Check out these seven points to seriously consider when selling or purchasing a home that’s off the market.
It happens all the time. Jack hears that a friend of a friend, Diane, is seeking to purchase a place. Turns out, Jack is seeking to sell his home. Or a renter in someone’s home informs the owners they’d love to obtain the property, should the homeowners ever decide to sell.
And so it begins the discussion between the prospective buyer and seller of a home that’s not even on the real estate market. How can they do the transaction? What steps are needed?
There are pros and cons for the two parties and major considerations before either puts a deal together. Here are seven questions to ask yourself about selling or purchasing a home that’s off the market.
How Serious Are Both Parties?
Buyers and sellers like the idea of an off-market deal. Nevertheless, when it comes down to it, are both parties really on the same page? Has the buyer been on the market for a short time? Are they really ready to buy? Is the seller really ready to sell? Are their numbers within the same price range, or is one way off?
Often, an unrealistic seller may toss out a number that’s way higher than what the market supports. On the other hand, an uneducated buyer will throw out a lowball offer if they haven’t been in the game long enough to understand the value.
How To Decide On Price Point
Both parties have a serious commitment and are ready to do a deal. Great; they have to agree on the best way to make it happen.
Among other things, a price has to be established. If both parties are within a similar price range, but can’t agree to a specific number, then there are a few options available.
One option is to have both parties get two separate appraisers to come out and do formal appraisals of the property. The buyer and the seller would each pay for their respective reports to get done. In the end they can average the prices on the two and decide on that number. Many can argue that the appraised value (the amount the appraiser comes up with) is always lower than the market value (the amount an able and willing buyer/seller is willing to pay on the open market).
The second and most successful option is to hire a real estate agent. This agent can pull sold comps in the area and come up with a pretty accurate value on what the property would sell for on the open market based on market data.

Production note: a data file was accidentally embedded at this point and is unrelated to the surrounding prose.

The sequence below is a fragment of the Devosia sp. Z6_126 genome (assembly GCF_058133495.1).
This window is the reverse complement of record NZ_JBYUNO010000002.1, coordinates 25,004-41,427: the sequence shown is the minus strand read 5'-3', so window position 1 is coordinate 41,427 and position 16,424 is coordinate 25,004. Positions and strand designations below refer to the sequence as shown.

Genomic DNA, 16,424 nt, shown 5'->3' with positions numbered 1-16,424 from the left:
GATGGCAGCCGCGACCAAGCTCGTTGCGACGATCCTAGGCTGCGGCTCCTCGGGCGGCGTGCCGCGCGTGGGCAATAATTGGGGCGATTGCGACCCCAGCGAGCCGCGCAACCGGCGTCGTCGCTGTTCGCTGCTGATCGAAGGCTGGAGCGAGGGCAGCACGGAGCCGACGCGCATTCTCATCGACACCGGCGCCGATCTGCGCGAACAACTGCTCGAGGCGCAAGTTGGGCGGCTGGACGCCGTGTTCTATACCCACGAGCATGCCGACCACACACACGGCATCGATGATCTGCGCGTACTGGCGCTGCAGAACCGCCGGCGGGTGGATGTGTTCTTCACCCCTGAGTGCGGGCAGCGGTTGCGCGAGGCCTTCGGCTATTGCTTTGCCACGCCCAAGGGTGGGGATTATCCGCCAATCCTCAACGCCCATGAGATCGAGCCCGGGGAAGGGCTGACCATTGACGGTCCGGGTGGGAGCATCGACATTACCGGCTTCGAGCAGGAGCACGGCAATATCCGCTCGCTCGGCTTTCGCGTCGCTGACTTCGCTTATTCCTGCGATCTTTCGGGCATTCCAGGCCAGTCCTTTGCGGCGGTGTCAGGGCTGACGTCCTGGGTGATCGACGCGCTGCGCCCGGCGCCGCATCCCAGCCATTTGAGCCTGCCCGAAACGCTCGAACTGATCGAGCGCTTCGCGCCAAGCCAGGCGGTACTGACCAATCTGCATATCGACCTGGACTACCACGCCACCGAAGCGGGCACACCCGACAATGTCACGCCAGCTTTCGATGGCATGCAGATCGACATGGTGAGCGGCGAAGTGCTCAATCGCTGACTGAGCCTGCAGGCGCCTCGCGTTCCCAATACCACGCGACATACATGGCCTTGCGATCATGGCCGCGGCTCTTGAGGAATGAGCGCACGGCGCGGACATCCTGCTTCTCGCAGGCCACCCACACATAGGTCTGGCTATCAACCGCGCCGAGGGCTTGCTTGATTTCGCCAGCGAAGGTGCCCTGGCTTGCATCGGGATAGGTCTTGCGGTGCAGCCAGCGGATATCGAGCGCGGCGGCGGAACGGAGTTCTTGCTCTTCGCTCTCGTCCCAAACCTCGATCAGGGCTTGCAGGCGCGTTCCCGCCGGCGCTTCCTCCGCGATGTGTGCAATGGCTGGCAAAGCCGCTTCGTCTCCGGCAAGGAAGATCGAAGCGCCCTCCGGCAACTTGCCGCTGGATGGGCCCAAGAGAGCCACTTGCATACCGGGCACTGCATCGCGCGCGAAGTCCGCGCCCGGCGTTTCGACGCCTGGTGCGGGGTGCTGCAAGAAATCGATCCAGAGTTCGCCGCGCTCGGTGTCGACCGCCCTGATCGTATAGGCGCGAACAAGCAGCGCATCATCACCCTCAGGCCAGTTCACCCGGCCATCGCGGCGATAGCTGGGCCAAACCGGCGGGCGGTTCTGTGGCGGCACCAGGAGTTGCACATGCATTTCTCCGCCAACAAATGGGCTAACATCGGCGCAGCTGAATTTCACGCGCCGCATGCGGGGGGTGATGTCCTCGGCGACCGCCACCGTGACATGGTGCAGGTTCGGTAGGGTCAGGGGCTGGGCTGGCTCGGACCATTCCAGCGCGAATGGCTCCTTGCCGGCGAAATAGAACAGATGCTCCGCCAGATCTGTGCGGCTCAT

Can You Really Save On The Real Estate Commission?
Many sellers find the opportunity to market off the market as a chance to save the agent’s standard 6 percent commission. First, both parties often bring a real estate agent to the transaction at some point. Second, the buyer may want the 6 percent commission deducted from the purchase price, however, most sellers would not see it that way. For example, the seller may want $500,000. If they split the difference and the home sells for $485,000 then they both win.
What ultimately happens is that the market decides the purchase price. If stock is reduced and the buyer wants to make the deal work, then they may pass the savings to the seller. Or if it is a sluggish market and there’s a lot of inventory, the seller may pass on the savings to the buyer.
Are There Any Risks Involved?
The buyer and seller will likely have that little voice in their head saying, “What would this sell for if it were on the market?” Buyers may wonder if they’re paying a great deal, while sellers might worry they could get more money on the open market. This is the risk parties take within an off-market deal. Both the buyer and seller need to feel comfortable before they sign the contract. This is a big reason to get a real estate agent involved that can advise and consult on the specifics of the transaction to benefit the party he represents.
What Is The Real Estate Agent’s Role?
With so much at stake financially and emotionally, many buyers and sellers ultimately don’t want to go it totally alone. Their fear or uncertainty will outweigh any potential savings.
Most good real estate agents will advise on their opinion of value based on market data. A great real estate agent might be responsible for quartering backing the entire deal from signing to close to include the monitoring and review of all inspections, appraisals, disclosure reviews, vetting buyers and their ability to perform along with tactical negotiations of the purchase contract. They will also cover any and all costs of marketing, open houses or showings of the property.
Should You Involve An Attorney Or Escrow Company?
There are some situations where the buyer has a specific home they want to buy and a fair price that is obvious to both parties. Maybe there is a one-of-a-kind home they’ve been occupying in their neighborhood for years, and they know the value because they live nearby. If the prices are right for both parties, and there aren’t any concerns as it relates to the disclosures or inspections they it looks like you may have a for sure close. In this case, the most experienced Real Estate professionals will always recommend their Escrow company to service the transaction. Some may seek the services of an attorney or an escrow company to facilitate the deal for a flat or hourly rate.
Covering The Bases
If you opt not to go the formal listing and sales path, be sure to cover your bases and protect yourself legally and financially. If something does not seem right or you’re uncertain, bring in the professionals. Going at it alone may have its upsides, but the downsides could outweigh them in the end. Do not be afraid to ask your real estate agent for advice.